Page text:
Chapter 13: Turning Latin Verbs into Latin Adjectives
§89. Adjectives from the Perfect Base (-ORIUS, -IVUS)
1. Just as nouns can have an adjectival suffix in -arius (§38), so can the perfect participle base take a similar adjective-forming suffix in -orius; in its neuter -orium form, it too can mean “a place for.” The -orius adjective appears as English laudatory, amatory, exclamatory, expository, etc. The noun is seen in auditorium, moratorium (“delay”), dormitory, laboratory, lavatory, conservatory, observatory, and purgatory (“cleanse”).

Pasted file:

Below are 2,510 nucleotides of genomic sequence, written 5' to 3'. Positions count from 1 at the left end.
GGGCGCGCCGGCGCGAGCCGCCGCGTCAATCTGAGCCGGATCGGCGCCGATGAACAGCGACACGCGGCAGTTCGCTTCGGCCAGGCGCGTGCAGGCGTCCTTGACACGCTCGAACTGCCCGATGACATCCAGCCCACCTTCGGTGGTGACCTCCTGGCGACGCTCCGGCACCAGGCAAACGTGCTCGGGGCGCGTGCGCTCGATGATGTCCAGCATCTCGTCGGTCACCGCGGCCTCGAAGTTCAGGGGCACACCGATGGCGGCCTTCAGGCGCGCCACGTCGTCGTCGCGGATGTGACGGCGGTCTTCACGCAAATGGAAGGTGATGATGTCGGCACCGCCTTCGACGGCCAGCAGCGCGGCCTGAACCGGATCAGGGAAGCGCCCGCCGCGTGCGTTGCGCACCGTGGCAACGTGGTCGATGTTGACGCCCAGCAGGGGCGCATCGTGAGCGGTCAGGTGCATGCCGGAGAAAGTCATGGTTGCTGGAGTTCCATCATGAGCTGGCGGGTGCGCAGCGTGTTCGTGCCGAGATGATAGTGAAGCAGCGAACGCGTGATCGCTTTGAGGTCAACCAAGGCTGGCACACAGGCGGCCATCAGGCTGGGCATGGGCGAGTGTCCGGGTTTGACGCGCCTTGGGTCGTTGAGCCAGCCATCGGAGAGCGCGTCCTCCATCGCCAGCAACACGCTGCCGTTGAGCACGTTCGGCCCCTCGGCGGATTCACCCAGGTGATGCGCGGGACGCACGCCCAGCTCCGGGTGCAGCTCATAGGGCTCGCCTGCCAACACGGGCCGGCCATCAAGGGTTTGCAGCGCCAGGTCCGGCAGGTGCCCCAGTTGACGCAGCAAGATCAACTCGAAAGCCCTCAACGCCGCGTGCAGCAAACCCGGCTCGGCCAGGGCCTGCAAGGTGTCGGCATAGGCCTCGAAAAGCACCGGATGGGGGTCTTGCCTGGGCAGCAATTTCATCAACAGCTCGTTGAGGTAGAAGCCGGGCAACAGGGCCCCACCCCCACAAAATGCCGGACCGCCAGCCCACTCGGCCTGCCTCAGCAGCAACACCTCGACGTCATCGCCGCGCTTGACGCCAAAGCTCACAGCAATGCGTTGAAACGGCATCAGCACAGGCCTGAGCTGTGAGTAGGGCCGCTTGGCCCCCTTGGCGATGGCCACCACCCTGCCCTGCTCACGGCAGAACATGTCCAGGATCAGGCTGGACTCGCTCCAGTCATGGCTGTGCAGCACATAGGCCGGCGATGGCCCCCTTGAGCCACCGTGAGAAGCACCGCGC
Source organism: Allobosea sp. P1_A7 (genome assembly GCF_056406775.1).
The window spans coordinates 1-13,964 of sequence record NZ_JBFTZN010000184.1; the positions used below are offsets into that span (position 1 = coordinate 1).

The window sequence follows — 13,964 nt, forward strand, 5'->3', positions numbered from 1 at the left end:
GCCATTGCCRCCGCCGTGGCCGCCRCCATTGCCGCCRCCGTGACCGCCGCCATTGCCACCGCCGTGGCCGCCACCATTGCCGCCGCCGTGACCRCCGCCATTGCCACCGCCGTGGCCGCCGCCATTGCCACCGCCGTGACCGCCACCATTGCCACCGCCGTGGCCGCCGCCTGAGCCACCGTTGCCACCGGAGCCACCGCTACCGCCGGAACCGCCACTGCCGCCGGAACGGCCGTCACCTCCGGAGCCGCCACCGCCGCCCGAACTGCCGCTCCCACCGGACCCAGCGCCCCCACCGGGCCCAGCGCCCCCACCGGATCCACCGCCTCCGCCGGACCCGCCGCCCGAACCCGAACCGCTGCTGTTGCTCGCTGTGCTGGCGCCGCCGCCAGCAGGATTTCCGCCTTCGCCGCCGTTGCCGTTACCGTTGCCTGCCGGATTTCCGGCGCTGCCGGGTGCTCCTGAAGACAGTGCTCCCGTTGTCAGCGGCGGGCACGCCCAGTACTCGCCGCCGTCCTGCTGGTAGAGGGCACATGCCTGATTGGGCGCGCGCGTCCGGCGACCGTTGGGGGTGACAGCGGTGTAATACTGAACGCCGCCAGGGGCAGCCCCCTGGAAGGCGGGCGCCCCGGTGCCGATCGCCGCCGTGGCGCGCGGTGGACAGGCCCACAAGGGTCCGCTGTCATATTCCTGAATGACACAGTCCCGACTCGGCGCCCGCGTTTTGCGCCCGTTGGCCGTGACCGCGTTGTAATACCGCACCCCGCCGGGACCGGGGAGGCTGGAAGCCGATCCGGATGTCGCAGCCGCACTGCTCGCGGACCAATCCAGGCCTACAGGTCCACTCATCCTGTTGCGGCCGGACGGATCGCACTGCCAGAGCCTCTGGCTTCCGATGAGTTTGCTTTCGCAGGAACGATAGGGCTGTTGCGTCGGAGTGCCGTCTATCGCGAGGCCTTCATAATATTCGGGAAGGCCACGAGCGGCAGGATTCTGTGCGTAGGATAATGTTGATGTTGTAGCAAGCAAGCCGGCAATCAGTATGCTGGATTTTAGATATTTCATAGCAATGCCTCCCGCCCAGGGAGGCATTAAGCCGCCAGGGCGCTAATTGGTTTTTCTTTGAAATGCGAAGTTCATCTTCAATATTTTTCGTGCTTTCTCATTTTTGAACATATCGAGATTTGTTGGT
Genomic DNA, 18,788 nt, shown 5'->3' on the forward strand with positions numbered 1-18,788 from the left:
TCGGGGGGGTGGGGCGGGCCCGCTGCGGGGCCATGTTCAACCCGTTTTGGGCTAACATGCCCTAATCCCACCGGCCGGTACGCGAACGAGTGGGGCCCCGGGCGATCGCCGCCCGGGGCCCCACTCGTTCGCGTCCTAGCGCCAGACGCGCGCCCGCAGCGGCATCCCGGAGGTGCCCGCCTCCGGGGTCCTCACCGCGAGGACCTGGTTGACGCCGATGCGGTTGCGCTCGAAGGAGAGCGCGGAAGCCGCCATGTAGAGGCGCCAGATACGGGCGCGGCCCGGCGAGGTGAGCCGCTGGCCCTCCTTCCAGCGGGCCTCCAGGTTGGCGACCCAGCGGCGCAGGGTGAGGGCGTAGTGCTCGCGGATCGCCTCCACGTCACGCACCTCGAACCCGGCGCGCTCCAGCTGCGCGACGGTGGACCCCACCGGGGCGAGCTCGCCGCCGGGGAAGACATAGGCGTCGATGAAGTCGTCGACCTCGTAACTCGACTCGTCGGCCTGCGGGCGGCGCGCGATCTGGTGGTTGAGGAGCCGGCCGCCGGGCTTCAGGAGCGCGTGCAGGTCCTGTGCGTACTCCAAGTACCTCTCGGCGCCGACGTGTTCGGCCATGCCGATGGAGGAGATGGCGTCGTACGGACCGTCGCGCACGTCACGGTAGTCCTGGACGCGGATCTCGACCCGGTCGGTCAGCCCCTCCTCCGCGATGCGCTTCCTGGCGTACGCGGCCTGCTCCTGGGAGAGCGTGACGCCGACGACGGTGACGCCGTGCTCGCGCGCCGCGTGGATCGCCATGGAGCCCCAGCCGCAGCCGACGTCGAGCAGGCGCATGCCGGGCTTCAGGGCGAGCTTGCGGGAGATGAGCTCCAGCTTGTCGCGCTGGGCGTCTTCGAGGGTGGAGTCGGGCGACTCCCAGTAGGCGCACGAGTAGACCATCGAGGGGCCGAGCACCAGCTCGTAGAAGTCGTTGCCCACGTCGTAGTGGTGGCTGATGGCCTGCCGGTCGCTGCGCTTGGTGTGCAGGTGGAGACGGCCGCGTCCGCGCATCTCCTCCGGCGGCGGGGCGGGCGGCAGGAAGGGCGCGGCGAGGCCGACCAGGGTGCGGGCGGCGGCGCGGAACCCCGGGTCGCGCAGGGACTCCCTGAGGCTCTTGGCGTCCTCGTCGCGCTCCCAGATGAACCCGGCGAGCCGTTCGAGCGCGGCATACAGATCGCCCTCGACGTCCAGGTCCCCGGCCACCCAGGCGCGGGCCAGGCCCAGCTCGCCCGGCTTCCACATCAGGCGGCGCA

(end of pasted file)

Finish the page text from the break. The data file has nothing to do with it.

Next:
2. The perfect participle could also assume the suffix -ivus, which originally meant “tending to.” Thus from agere, actus came activus (E active, “tending to do”), and from fugere, fugitus came fugitivus (E fugitive, “tending to run away”). The suffix is common in English: motive, captive, decisive, incisive, evocative, deductive, inductive, seductive, putative, interrogative, infinitive, derivative, denominative.